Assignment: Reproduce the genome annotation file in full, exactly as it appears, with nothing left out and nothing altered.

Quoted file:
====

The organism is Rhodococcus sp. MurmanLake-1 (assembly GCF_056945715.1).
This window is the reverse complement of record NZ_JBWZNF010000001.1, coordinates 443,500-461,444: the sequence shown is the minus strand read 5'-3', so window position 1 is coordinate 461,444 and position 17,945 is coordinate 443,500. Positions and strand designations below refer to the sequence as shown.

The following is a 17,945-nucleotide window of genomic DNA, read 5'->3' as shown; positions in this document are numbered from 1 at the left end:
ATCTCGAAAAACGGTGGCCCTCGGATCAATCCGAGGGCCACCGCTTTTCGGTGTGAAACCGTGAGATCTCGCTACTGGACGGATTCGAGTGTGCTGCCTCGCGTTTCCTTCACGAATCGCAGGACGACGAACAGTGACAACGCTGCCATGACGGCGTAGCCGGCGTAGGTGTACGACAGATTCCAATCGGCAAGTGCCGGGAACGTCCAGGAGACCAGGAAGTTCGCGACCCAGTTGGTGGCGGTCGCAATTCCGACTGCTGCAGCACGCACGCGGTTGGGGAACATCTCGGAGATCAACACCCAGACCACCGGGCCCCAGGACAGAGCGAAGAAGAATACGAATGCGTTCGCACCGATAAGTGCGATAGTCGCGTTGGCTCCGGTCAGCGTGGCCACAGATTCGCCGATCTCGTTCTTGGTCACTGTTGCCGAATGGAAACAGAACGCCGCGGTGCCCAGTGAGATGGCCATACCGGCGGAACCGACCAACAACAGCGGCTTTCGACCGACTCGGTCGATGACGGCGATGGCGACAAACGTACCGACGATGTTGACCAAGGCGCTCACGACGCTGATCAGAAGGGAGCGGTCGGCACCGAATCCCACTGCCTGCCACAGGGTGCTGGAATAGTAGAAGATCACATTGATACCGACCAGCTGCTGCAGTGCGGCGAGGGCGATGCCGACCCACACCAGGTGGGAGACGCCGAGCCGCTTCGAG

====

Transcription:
The organism is Rhodococcus sp. MurmanLake-1 (assembly GCF_056945715.1).
This window is the reverse complement of record NZ_JBWZNF010000001.1, coordinates 443,500-461,444: the sequence shown is the minus strand read 5'-3', so window position 1 is coordinate 461,444 and position 17,945 is coordinate 443,500. Positions and strand designations below refer to the sequence as shown.

The following is a 17,945-nucleotide window of genomic DNA, read 5'->3' as shown; positions in this document are numbered from 1 at the left end:
ATCTCGAAAAACGGTGGCCCTCGGATCAATCCGAGGGCCACCGCTTTTCGGTGTGAAACCGTGAGATCTCGCTACTGGACGGATTCGAGTGTGCTGCCTCGCGTTTCCTTCACGAATCGCAGGACGACGAACAGTGACAACGCTGCCATGACGGCGTAGCCGGCGTAGGTGTACGACAGATTCCAATCGGCAAGTGCCGGGAACGTCCAGGAGACCAGGAAGTTCGCGACCCAGTTGGTGGCGGTCGCAATTCCGACTGCTGCAGCACGCACGCGGTTGGGGAACATCTCGGAGATCAACACCCAGACCACCGGGCCCCAGGACAGAGCGAAGAAGAATACGAATGCGTTCGCACCGATAAGTGCGATAGTCGCGTTGGCTCCGGTCAGCGTGGCCACAGATTCGCCGATCTCGTTCTTGGTCACTGTTGCCGAATGGAAACAGAACGCCGCGGTGCCCAGTGAGATGGCCATACCGGCGGAACCGACCAACAACAGCGGCTTTCGACCGACTCGGTCGATGACGGCGATGGCGACAAACGTACCGACGATGTTGACCAAGGCGCTCACGACGCTGATCAGAAGGGAGCGGTCGGCACCGAATCCCACTGCCTGCCACAGGGTGCTGGAATAGTAGAAGATCACATTGATACCGACCAGCTGCTGCAGTGCGGCGAGGGCGATGCCGACCCACACCAGGTGGGAGACGCCGAGCCGCTTCGAG